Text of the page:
By Sarah Lightfoot Vidal, Fulbright U.S. Student to Chile (Engineering)
In March 2014, I began the biggest adventure of my life to date—a Fulbright research fellowship with el Centro de Investigación de Polímeros Avanzados (the Center for Advanced Polymers Research, or CIPA) in Concepción, Chile, studying biological polyesters and biomaterials. I had never before been afforded the opportunity to live in a foreign country, much less while also working on two of my greatest passions: the Spanish language, and polymers.
One day after working in the lab at CIPA, I stopped by a café (BAC-Bon Appétit Chile) for an espresso. On my way out, I noticed a flyer for joyeria, jewelry making. I love art and had been searching for a small class to supplement my experiences in engineering through Fulbright, with an opportunity to do something completely different from my day-today life. I quickly contacted the professor (profe), and we were set for our first 3-hour class.
In the 3 months of my apprenticeship, I had the joy of learning metallurgy from a practical, artistic point of view. Thrillingly, this included working with a flame! My professor would explain why we need to alloy the silver (plata) with another metal to increase its strength and our ability to cold-work it—practical evidence for engineering themes I had already learned at Drexel University. I developed vocabulary I would not have learned in my scientific lab: some words I didn’t even know the equivalent of in English. When it came time to begin a new piece, my professor took me to select a stone from another artist who had rooms full of beautiful raw and polished ones, both common and rare, indigenous treasures of Chile. During my year in Chile I also purchased lapis lazuli jewelry (an indigenous stone of Chile) from local vendors, but the pride I felt upon completing my own pieces, start-to-finish, was incomparable.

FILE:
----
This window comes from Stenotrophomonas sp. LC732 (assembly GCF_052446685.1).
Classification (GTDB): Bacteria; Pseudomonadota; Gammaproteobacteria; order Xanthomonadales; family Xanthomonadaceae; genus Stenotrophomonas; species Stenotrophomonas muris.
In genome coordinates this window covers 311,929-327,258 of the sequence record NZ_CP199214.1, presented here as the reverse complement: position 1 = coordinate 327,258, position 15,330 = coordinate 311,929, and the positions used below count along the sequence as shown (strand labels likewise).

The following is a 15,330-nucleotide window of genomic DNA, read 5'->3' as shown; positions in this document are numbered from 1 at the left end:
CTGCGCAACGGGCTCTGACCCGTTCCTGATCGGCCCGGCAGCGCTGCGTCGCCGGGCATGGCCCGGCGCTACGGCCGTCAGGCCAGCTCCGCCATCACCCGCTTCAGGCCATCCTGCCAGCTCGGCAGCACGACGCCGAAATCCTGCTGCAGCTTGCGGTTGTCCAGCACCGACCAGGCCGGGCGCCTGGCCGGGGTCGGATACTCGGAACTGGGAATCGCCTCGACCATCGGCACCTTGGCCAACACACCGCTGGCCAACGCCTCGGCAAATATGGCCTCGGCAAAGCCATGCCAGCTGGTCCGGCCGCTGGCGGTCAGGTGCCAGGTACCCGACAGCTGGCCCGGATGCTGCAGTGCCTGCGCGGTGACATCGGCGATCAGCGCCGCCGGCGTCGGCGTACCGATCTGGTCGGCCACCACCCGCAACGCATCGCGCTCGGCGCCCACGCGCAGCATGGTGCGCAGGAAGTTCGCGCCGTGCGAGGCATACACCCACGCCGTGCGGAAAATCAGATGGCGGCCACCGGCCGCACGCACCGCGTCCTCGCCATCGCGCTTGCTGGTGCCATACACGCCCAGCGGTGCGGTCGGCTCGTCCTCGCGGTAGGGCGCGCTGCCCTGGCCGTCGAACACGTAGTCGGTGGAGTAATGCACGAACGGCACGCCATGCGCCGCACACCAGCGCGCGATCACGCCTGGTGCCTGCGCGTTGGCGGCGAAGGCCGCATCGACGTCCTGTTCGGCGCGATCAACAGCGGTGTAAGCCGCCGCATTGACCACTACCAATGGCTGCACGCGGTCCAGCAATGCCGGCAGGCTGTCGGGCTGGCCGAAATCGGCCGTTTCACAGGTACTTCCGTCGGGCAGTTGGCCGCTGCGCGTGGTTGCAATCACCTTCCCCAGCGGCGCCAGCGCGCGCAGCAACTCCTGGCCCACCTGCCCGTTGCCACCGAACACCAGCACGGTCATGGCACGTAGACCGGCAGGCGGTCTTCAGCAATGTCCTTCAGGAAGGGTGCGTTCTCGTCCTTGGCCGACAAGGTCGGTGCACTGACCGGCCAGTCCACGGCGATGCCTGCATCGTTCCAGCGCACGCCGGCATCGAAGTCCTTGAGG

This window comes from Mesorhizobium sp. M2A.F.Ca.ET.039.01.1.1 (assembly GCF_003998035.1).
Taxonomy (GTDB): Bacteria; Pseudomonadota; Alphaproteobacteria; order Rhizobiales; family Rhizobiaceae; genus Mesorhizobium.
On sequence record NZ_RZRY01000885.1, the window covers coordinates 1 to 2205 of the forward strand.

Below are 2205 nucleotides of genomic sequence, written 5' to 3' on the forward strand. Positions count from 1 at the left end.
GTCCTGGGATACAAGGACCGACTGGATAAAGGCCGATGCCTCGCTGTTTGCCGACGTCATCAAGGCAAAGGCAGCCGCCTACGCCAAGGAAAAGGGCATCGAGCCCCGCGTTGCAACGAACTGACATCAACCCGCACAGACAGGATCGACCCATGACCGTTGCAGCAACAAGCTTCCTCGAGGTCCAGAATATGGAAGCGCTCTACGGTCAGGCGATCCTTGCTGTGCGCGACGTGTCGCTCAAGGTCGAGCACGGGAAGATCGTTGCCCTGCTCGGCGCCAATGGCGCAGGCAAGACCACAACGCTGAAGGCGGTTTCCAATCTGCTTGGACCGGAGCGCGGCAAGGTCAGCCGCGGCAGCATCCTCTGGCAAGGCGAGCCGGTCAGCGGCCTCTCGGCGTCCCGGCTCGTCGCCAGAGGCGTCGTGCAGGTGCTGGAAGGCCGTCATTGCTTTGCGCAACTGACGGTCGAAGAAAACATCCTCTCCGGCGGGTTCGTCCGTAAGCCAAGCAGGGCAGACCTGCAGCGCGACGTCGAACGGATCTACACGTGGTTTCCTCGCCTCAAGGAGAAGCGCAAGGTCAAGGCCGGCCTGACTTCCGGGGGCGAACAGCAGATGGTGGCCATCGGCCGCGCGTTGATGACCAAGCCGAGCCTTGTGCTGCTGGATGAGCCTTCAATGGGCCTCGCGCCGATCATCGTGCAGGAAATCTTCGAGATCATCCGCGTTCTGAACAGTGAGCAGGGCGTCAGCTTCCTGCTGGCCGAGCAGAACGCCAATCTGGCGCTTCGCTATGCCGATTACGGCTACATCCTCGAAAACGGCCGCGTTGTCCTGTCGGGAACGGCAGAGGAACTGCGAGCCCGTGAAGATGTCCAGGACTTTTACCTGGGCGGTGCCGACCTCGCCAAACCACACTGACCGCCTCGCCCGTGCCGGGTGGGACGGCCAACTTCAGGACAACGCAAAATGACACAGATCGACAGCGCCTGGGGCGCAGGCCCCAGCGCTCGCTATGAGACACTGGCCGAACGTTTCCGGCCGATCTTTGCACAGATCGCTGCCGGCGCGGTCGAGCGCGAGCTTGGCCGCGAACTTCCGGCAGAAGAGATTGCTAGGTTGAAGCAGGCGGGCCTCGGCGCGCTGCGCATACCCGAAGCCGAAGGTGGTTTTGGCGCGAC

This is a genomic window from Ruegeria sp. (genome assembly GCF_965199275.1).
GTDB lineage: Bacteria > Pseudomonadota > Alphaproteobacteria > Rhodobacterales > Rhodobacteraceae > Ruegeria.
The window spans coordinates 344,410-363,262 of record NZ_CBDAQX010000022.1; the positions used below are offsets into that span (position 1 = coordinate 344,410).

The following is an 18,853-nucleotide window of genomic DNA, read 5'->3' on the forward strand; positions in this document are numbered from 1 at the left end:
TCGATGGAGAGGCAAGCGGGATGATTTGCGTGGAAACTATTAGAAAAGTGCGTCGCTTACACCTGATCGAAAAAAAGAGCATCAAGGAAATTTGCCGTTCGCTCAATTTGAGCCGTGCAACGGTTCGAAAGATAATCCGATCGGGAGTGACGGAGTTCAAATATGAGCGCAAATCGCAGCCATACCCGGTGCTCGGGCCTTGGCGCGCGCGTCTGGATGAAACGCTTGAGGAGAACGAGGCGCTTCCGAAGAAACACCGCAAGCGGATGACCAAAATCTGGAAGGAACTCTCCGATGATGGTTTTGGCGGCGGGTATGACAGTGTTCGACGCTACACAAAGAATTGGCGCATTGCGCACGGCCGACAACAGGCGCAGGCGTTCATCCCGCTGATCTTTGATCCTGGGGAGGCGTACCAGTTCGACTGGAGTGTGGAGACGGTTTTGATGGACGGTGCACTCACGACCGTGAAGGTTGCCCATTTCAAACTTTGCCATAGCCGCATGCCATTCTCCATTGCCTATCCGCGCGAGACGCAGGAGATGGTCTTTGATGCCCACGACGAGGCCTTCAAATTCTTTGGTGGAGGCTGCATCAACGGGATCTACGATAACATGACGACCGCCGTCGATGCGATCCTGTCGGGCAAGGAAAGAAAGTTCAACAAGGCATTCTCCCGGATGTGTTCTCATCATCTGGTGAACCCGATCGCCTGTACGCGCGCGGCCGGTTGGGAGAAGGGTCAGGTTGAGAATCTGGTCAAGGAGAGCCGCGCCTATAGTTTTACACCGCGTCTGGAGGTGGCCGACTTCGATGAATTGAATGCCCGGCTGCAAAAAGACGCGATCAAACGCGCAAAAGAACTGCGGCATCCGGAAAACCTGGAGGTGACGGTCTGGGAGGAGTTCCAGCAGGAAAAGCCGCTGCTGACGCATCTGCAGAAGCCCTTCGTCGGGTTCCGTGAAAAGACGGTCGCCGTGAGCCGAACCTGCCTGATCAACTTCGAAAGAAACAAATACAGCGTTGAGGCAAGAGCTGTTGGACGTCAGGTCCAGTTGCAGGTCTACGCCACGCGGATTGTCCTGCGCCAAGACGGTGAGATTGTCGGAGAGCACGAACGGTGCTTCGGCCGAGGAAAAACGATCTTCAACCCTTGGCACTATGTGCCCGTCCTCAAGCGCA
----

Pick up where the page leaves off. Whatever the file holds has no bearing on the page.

My Fulbright project with CIPA focused on the development of biologically-produced polyester nanoparticles, for the encapsulation of quercetin (a polyphenol) and ultimately as a model for indigenous Chilean vegetable extracts. Through the use of nanoparticles, which by comparison would be smaller in size than a common virus, we hoped to selectively deliver these extracts to patients either as a protective coating on biomedical devices or encapsulated via wound dressings.
To many it may seem like a stretch to connect silver-working with biomedical polymers research, but to me, this is what brought my Fulbright experience full circle. I see similarities in encapsulating polyphenols or drugs to protecting a precious stone with metal; I equated the processing of large polymer pellets into small nanoparticles to the melting and reformation of the metal. I was inspired by the skill and prevalence of talented Chilean artisans: a living manifestation of years of culture and experience of such a beautiful and complex country. By recognizing that art and culture are fundamentally intertwined with science, we create an opportunity to collaborate and learn from those in fields different from our own. Fulbright afforded me the chance to explore without fear and encouraged me to consume knowledge in anything and everything. I will always be grateful to Fulbright and to the beautiful country of Chile, which welcomed me and taught me so much about life.
- Do not discourage yourself from applying—with a clear vision and strong motivation, your dream Fulbright experience is possible. Apply!
- Start searching for your host affiliation early; be persistent but keep an open mind on all opportunities.
- On editing, be receptive to suggestions from others, but ultimately the application is your own. You need to be content with your final product.